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The U.S. government must urgently prioritize the fight against corruption and assume the consequences

Originally published in El Periodico on September 4, 2021

One of the objectives of Joe Biden’s administration is to reduce migration and try to stop the unstoppable waves of migrants leaving Guatemala and other Central American countries on a daily basis. In the case of Guatemala, to achieve this, the U.S. government must urgently prioritize the fight against government corruption that is bleeding the country dry. Corruption has taken hold in the heart of the government itself.

Guatemala is led by a most incompetent character, Alejandro Giammattei, who is a heartless, malicious, repressive loudmouth, and above all corrupt, and who has handed over the country’s institutions to national and international thieves. Mafia-like actors that now live, act, and plunder with despotic impunity because they are protected by operating within the system they have created. 

Considering this national dysfunction, trying  to limit migration, especially that of unaccompanied minors fleeing Guatemala, turns out to be complex and almost unachievable. The idea remains a construct of the discursive utopia of government bureaucrats.  Given this day to day reality, it is neither actually nor economically feasible to provide an immediate solution to the systemic, interwoven causes that have left only one way out – for people to migrate to the north.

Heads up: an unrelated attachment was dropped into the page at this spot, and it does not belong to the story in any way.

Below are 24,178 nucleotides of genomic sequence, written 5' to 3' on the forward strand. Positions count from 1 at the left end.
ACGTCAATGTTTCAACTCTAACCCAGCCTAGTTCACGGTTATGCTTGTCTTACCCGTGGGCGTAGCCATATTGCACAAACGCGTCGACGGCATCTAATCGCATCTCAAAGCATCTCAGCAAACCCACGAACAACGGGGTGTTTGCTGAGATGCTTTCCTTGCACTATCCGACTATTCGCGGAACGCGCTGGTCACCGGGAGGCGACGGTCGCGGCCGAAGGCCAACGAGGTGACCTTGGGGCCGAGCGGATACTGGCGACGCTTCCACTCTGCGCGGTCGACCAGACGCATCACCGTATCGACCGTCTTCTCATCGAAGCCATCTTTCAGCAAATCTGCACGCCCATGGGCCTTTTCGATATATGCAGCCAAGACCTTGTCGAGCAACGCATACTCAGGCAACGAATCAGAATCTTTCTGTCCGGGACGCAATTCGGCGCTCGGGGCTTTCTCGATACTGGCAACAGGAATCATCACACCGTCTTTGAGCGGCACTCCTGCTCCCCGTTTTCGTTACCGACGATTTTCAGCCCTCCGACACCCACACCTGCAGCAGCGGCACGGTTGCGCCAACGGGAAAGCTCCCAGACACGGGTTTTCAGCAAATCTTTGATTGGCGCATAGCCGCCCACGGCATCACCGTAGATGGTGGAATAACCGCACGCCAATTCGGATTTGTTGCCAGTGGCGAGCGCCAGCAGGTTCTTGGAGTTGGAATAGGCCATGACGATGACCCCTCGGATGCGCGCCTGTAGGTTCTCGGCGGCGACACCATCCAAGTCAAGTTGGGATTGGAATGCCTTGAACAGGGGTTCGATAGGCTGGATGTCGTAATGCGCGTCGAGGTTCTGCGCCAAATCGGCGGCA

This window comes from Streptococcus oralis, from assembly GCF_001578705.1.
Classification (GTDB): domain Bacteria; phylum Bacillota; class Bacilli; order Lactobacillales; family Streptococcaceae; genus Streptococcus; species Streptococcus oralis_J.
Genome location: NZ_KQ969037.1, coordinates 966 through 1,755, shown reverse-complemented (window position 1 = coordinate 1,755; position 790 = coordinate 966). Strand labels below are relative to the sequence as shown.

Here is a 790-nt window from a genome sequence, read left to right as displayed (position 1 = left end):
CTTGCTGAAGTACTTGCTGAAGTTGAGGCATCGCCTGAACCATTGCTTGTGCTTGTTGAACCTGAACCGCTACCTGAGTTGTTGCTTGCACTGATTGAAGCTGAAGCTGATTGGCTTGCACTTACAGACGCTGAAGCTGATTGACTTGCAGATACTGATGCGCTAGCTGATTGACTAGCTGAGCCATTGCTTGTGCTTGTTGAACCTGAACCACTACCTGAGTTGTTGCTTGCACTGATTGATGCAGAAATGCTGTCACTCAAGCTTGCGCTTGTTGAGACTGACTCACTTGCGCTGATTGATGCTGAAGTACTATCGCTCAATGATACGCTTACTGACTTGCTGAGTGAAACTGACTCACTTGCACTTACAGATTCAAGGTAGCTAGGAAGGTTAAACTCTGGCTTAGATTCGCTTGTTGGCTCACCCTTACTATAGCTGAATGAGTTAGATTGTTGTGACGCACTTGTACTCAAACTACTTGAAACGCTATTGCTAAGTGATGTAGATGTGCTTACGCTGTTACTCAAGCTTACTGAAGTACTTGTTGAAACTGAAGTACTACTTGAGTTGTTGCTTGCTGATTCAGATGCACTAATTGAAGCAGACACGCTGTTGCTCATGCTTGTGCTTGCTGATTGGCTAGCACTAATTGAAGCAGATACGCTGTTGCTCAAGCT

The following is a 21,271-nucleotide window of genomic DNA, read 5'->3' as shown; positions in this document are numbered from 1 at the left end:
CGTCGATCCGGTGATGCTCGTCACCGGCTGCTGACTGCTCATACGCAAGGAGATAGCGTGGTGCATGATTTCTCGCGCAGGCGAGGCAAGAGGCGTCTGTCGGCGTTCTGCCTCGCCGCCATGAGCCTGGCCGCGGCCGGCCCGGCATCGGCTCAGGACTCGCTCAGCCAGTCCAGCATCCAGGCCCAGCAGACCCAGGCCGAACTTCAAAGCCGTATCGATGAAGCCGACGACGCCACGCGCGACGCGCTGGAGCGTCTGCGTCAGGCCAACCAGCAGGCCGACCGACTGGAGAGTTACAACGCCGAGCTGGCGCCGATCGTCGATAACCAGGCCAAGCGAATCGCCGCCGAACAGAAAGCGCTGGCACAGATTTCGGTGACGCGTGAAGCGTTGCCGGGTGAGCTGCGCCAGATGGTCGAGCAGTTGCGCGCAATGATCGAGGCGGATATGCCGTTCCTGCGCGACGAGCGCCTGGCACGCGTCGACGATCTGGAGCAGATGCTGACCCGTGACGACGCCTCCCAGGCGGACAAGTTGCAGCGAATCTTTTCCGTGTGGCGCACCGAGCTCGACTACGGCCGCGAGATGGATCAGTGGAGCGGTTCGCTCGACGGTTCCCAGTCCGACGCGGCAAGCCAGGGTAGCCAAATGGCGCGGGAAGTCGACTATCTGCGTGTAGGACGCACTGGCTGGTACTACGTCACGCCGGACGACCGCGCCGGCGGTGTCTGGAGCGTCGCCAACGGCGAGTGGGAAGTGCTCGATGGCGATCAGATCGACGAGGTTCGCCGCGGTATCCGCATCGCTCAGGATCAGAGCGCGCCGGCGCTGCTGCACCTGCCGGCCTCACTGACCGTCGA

On the other hand, reaching the objective to limit migration turns out to be a winding and fraught road, because U.S. government officials have decided to continue negotiating with the Giammattei government, who represents those actors responsible for the economic, political and health chaos Guatemala is mired in.

This decision is hard to understand at this historical moment since the Biden administration, like none other,  has the support of a multitude of public and private institutions, universities, think tanks, churches,  and foundations, among others, that work in the U.S. and across Central America. They are not only reporting on the current situation, but also proposing feasible alternatives to the current human displacement, which is expelling communities from the Central American and Caribbean region at an unprecedented rate. 

So President Biden and his cabinet know, based on all of the information generated by the multiple institutions that support them, that Guatemalan migration, which is mostly indigenous, cannot be stopped unless the U.S. government decides to confront those who sustain the systems and cycles of inequity in Guatemala. 

If the Biden administration fails to do so and continues to sit down and negotiate with the corrupt themselves, then the U.S. government should not criminalize nor penalize people who seek ways to flee their tormentors.

Image: L to r: María Cedillo, Maya Ixil human rights defender and Irma Alicia Velásquez Nimatuj, Maya K’iche author. Photo: Skylight

Irma A. Velásquez Nimatuj

Irma A. Velásquez Nimatuj is a Maya-K’iche’n anthropologist and journalist, currently a visiting professor at Stanford University. Irma Alicia is the lead protagonist in Skylight's documentary film "500 YEARS" and serves on Skylight's Board of Directors.

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